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Jack Leblanc shares the lessons he has learnt in 20 years of doing business in China. His career has included stints as a salesman, dotcom entrepreneur, venture capital broker, business consultant, and finally cross-cultural troubleshooter, solving problems between foreign investors and their Chinese counterparts. Each chapter is written in story form and covers a situation that investors are likely to face: for instance, disputes over intellectual property, staffing, or localized corruption. Practical and entertaining.
One has to marvel at the tremendous material progress of China under the New China concept. The sweeping skyscrapers, the architectural creations of the Olympics and space successes are a wonder to behold! But there are other criteria by which a nation should be judged. Shouldn’t the spiritual and political advancement of the people also have equal importance? If the people are kept in “a gilded cage”, can that be good even though you fill their belly’s and clothe them beautifully? This book is dedicated to stripping away the glitzy exterior and taking a hard look at the sinister interior. President Reagan used the blunt but realistic term “Evil Empire” which is closer to the truth! In this case it is the evil dragon, the Chinese Communist Party, that towers above the law and the Chinese Constitution that is the terrible truth! It has no limits and no purpose in life other than its survival regardless of human cost. In its wake it destroys all human dignity of individual expression in exchange for material wealth. It demands unthinking obedience for the material rewards. But like all Chinese empires in its thousands of years history, a day of retribution will come! When, is anyone’s guess, but some factors that foretell its eventual demise is suggested in this book.
Over the past few decades, alliance and networks have been generally examined individually. This Handbook sheds new light on this research by combining the two topics and focuses on highlighting their similarities. The expert contributors discuss topic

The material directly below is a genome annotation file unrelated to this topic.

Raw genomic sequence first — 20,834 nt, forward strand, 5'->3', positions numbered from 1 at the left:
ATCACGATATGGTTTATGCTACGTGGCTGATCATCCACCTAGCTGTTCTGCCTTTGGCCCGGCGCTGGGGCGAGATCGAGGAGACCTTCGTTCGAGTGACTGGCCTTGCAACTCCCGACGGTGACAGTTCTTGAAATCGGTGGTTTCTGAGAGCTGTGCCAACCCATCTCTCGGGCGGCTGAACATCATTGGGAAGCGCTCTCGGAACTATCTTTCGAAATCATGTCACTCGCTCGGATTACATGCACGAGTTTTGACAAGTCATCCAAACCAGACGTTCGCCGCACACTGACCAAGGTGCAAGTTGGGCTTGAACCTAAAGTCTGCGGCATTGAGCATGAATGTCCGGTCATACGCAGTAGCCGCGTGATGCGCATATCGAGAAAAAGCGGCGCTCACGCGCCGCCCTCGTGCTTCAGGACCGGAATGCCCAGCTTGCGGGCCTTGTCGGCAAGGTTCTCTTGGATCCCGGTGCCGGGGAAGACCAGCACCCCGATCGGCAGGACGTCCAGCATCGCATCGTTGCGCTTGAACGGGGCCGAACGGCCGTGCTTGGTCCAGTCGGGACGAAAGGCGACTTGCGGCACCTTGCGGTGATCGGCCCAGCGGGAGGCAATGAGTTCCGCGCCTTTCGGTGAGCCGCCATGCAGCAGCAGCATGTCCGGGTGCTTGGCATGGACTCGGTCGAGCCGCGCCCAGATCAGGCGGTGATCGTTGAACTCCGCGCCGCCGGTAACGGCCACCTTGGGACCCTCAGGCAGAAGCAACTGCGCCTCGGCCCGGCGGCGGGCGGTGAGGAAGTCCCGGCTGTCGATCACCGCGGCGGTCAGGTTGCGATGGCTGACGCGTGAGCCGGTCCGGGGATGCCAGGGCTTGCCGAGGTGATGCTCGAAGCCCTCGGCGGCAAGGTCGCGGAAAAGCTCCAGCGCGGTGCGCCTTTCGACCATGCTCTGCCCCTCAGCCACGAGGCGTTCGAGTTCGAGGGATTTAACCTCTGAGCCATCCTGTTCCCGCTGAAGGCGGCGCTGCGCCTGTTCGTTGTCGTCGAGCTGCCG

This biographical dictionary is an indispensable research tool for information about the prominent persons of the past seven decades in China. The book documents nearly 600 Chinese individuals who contributed, for better or worse, to the development of Chinese life and culture since the founding of the People’s Republic of China in 1949. Though the book is weighted toward political figures, it includes persons in business, the military, academia, medicine, social movements, the arts, entertainment and athletics. In addition to an objective description of the person’s life, an analysis is provided that identifies the individual’s contributions and importance.
The rise of China has been shaped and driven by its engagement with the global economy during a period of intensified globalization, yet China is a continent-sized economy and society with substantial diversity across its different regions. This means that its engagement with the global economy cannot just be understood at the national level, but requires analysis of the differences in participation in the global economy across China’s regions. This book responds to this challenge by looking at the development of China’s regions in this era of globalization. It traces the evolution of regional policy in China and its implications in a global context. Detailed chapters examine the global trajectory of what is now becoming known as the Greater Bay Area in southern China, the globalization of the inland mega-city of Chongqing, and the role of China’s regions in the globally-focused belt and road initiative launched by the Chinese government in late 2013. The book will be of interest to practitioners and scholars engaging with contemporary China’s political economy and international relations.
China today is sexually (and in many other ways) a very repressive so ciety, yet ancient China was very different. Some of the earliest surviving literature of China is devoted to discussions of sexual topics, and the sexual implications of the Ym and Yang theories common in ancient China continue to influence Tantric and esoteric sexual practices today far dis tant from their Chinese origins. In recent years, a number of books have been written exploring the history of sexual practices and ideas in China, but most have ended the discussion with ancient China and have not continued up to the present time. Fang Fu Ruan first surveys the ancient assumptions and beliefs, then carries the story to present-day China with brief descriptions of homosexuality, lesbianism, transvestism, transsexualism, and prostitution, and ends with a chapter on changing attitudes toward sex in China today. Dr. Ruan is well qualified to give such an overview. Until he left China in the 1980s, he was a leader in attempting to change the repressive attitudes of the government toward human sexuality. He wrote a best selling book on sex in China, and had written to and corresponded with a number of people in China who considered him as confidant and ad visor about their sex problems. A physician and medical historian, Dr. Ruan's doctoral dissertation was a study of the history of sex in China.

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